This essay explores how the episode "Data's Day" from the television series Star Trek: The Next Generation functions allegorically as a drama of human psychic development and also a commentary on psychoanalytic treatment and the anxiety it can evoke. Drawing on the work of Winnicott and concepts such as "holding," "primary maternal preoccupation," and the "false self," among others, the author argues that the android Data's efforts to learn different dances, specifically tap and ballroom, represent stages of infantile development and the progression from narcissistically oriented desires and needs toward a sense of relatedness and the capacity for self-object connections. As various impingements interfere with Data's attempts to feel more authentic and alive, the episode emerges as a sophisticated reflection on the creation of the "false self" personality. After exploring parallels between Data's quest to become human and other incarnations of the false self in literature and dance, including Pinocchio, Petrushka, and Franz from Delibes's Coppélia, the essay reveals how the episode implicitly comments on the differences between psychoanalytic and cognitive behavioral approaches to treating psychic distress, on the rise of managed care and its effect on modes of therapy, and on the anxiety provoked in many patients by the very idea of being analyzed or "taken apart."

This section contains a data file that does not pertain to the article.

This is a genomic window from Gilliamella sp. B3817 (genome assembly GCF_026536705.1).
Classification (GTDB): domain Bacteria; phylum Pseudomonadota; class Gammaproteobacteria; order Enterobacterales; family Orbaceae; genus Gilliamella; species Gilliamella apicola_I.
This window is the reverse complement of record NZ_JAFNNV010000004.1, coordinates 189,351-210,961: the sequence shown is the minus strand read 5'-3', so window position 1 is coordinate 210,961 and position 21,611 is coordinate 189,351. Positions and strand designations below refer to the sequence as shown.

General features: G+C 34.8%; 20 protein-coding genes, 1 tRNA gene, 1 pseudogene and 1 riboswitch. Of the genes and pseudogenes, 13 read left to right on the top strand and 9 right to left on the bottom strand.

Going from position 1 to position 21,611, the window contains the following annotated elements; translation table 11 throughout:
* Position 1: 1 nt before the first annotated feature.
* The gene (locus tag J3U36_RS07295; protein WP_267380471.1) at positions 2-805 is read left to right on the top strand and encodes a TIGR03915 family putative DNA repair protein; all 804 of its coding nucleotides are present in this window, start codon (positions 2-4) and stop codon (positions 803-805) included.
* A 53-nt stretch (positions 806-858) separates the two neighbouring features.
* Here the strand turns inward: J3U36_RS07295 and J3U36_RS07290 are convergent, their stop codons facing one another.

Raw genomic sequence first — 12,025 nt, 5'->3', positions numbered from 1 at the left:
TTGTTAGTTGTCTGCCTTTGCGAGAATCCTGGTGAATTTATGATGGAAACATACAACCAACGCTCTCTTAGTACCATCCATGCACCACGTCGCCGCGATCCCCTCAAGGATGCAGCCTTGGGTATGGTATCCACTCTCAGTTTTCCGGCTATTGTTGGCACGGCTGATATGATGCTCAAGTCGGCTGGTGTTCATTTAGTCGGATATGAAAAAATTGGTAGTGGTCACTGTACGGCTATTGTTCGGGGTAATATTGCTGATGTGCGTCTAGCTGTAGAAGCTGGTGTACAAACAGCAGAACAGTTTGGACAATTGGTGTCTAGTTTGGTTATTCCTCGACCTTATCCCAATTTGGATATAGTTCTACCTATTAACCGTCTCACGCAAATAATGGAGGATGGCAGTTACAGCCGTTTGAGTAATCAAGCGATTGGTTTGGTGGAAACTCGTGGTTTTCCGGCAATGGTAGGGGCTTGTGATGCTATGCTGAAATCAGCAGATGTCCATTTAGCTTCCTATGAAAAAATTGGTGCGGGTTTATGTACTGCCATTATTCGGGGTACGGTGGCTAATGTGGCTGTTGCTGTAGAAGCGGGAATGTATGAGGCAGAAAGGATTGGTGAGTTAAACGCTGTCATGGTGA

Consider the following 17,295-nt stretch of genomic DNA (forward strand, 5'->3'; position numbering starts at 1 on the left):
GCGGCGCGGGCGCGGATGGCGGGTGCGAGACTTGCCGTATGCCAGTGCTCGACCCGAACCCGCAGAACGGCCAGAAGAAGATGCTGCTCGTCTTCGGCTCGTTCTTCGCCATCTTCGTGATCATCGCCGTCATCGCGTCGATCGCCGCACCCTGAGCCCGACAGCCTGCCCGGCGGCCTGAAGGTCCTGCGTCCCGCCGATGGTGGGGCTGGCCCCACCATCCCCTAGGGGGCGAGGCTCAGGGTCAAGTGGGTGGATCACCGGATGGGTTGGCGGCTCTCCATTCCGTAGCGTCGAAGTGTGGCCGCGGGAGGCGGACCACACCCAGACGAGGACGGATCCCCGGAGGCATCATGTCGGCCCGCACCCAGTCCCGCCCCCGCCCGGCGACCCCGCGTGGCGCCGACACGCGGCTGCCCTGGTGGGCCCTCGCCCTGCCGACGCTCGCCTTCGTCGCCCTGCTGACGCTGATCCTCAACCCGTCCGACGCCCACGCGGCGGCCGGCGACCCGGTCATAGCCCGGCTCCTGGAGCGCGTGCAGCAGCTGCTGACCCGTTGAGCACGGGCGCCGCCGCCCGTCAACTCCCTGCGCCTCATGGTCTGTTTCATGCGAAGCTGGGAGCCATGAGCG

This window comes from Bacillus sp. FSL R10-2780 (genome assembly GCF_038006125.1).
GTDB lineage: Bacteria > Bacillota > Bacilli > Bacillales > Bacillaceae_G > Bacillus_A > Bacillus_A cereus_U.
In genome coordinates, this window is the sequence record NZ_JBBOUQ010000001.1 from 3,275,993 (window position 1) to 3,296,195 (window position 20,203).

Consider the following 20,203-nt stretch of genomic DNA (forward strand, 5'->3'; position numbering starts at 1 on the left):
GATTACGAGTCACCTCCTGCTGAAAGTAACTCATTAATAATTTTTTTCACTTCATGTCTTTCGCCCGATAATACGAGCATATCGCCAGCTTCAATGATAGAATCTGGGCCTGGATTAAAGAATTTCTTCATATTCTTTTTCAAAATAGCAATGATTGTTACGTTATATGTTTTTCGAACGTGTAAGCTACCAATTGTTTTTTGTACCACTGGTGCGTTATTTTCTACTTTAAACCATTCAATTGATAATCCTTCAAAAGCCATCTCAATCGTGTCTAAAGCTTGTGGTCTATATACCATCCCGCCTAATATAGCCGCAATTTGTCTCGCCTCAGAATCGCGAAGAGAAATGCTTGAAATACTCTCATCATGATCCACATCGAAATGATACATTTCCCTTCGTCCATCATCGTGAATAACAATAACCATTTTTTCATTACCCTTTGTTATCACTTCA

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pp. 321-346
Launched on MUSE
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